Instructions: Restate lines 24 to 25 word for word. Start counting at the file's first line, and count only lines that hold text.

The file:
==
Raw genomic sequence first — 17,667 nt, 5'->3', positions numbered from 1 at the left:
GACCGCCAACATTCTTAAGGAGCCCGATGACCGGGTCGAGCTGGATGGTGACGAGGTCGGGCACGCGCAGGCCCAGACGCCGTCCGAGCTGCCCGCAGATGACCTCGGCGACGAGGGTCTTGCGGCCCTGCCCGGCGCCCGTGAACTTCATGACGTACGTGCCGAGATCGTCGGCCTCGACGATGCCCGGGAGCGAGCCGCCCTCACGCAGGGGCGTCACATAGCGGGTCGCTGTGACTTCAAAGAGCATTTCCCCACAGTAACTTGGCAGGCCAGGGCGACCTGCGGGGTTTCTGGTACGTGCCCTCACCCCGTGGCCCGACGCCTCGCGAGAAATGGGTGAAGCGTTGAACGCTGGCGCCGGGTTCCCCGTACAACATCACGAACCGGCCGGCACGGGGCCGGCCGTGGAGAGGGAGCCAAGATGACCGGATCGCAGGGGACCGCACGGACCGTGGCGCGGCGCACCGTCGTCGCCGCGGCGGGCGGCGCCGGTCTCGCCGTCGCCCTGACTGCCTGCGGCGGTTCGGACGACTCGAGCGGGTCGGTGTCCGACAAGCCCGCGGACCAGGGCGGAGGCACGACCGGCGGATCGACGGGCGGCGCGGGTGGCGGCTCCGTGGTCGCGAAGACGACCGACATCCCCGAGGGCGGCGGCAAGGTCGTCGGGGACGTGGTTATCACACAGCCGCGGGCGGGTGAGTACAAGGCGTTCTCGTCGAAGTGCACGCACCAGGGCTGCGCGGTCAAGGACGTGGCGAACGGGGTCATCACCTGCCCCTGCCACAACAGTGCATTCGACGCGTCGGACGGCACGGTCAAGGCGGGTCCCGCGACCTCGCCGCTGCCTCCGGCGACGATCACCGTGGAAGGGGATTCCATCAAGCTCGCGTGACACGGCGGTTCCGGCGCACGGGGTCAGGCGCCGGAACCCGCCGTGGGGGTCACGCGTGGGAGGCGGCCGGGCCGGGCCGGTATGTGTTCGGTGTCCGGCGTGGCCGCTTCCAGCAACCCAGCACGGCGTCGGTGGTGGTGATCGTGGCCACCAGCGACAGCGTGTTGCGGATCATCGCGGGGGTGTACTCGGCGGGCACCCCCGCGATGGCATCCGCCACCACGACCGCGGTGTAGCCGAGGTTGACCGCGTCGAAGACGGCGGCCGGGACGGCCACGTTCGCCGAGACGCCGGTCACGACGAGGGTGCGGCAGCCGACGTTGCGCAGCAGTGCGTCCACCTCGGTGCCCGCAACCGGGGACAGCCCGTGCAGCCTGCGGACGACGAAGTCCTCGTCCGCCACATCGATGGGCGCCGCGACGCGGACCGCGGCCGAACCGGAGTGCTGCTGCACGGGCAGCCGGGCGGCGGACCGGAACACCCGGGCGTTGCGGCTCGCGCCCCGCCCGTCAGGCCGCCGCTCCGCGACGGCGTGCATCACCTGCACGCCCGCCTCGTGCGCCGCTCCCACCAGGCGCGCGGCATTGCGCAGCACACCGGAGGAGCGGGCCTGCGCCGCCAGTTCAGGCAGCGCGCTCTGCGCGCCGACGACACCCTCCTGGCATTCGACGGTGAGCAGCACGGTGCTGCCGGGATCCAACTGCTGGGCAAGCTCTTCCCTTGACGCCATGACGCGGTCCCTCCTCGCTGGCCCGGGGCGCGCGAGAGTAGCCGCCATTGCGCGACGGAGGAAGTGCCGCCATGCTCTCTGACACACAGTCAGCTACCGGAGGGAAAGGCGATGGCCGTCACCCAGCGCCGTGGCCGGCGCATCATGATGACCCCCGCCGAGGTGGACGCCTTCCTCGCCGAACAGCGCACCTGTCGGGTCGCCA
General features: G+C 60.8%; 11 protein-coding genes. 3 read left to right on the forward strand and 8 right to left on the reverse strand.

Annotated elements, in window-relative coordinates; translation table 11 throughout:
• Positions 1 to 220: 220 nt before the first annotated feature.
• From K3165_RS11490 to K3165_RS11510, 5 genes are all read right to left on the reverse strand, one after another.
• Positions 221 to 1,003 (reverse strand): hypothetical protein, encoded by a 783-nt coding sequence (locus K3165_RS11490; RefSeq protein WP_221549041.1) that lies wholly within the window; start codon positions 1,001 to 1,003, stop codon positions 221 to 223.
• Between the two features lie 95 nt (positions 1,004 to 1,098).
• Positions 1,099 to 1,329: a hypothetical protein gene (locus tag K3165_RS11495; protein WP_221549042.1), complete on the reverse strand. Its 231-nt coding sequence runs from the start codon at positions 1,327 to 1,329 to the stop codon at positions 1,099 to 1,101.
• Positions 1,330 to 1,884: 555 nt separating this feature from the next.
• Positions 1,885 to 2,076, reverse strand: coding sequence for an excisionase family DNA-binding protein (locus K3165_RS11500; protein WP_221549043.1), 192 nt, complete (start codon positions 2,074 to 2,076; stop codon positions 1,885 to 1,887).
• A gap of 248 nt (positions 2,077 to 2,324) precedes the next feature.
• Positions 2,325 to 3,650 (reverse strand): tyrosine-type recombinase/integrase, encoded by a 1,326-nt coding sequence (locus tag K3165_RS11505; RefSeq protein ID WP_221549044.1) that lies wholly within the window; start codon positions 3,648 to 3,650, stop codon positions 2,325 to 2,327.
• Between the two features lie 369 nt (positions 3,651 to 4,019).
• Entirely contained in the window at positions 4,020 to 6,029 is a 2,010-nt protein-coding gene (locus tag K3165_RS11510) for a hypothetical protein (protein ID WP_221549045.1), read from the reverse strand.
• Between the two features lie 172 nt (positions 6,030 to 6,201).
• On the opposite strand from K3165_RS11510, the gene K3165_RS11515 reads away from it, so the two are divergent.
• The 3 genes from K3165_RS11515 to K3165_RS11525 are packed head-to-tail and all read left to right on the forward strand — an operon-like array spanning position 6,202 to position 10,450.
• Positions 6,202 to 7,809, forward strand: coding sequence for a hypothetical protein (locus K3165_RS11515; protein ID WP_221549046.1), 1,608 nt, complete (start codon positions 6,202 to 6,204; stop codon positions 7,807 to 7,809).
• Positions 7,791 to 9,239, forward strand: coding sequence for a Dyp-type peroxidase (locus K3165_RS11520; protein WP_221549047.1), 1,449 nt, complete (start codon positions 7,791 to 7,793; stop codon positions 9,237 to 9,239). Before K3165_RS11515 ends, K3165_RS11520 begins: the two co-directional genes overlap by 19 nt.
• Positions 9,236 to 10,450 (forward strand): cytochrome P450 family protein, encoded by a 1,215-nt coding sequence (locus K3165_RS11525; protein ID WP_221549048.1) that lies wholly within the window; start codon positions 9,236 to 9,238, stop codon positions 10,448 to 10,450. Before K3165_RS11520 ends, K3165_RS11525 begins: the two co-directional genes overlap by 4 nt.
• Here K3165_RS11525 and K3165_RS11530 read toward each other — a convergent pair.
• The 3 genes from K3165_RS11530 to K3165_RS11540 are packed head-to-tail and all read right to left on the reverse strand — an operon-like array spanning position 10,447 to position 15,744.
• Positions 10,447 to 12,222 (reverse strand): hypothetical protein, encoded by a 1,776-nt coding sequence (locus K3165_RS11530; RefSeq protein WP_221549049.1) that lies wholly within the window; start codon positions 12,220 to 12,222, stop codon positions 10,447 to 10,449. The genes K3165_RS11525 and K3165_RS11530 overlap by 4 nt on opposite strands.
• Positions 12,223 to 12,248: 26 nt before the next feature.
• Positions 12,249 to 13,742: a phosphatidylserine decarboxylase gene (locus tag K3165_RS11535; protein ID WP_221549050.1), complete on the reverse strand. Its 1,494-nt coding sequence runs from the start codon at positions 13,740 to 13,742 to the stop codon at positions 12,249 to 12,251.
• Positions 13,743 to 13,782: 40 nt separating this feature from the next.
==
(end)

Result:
• Positions 10,447 to 12,222 (reverse strand): hypothetical protein, encoded by a 1,776-nt coding sequence (locus K3165_RS11530; RefSeq protein WP_221549049.1) that lies wholly within the window; start codon positions 12,220 to 12,222, stop codon positions 10,447 to 10,449. The genes K3165_RS11525 and K3165_RS11530 overlap by 4 nt on opposite strands.
• Positions 12,223 to 12,248: 26 nt before the next feature.